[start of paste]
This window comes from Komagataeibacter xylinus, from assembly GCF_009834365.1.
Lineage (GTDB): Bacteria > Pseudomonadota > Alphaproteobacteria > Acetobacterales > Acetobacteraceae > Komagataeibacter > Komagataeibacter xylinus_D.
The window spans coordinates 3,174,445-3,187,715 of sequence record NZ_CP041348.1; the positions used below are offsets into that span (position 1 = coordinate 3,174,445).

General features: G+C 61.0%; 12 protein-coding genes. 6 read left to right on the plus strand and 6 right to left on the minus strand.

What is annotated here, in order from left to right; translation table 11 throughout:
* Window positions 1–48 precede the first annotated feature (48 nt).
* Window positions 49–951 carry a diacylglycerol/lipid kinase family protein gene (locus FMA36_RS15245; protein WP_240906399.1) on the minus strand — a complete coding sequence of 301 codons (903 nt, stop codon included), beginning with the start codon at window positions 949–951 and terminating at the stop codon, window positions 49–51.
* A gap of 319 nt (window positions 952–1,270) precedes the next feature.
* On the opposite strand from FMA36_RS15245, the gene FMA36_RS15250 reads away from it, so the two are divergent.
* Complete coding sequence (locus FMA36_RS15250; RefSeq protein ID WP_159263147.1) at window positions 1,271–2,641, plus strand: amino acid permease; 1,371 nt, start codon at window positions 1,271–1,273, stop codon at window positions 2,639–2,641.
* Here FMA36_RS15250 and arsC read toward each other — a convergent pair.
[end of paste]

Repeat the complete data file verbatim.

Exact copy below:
This window comes from Komagataeibacter xylinus, from assembly GCF_009834365.1.
Lineage (GTDB): Bacteria > Pseudomonadota > Alphaproteobacteria > Acetobacterales > Acetobacteraceae > Komagataeibacter > Komagataeibacter xylinus_D.
The window spans coordinates 3,174,445-3,187,715 of sequence record NZ_CP041348.1; the positions used below are offsets into that span (position 1 = coordinate 3,174,445).

General features: G+C 61.0%; 12 protein-coding genes. 6 read left to right on the plus strand and 6 right to left on the minus strand.

What is annotated here, in order from left to right; translation table 11 throughout:
* Window positions 1–48 precede the first annotated feature (48 nt).
* Window positions 49–951 carry a diacylglycerol/lipid kinase family protein gene (locus FMA36_RS15245; protein WP_240906399.1) on the minus strand — a complete coding sequence of 301 codons (903 nt, stop codon included), beginning with the start codon at window positions 949–951 and terminating at the stop codon, window positions 49–51.
* A gap of 319 nt (window positions 952–1,270) precedes the next feature.
* On the opposite strand from FMA36_RS15245, the gene FMA36_RS15250 reads away from it, so the two are divergent.
* Complete coding sequence (locus FMA36_RS15250; RefSeq protein ID WP_159263147.1) at window positions 1,271–2,641, plus strand: amino acid permease; 1,371 nt, start codon at window positions 1,271–1,273, stop codon at window positions 2,639–2,641.
* Here FMA36_RS15250 and arsC read toward each other — a convergent pair.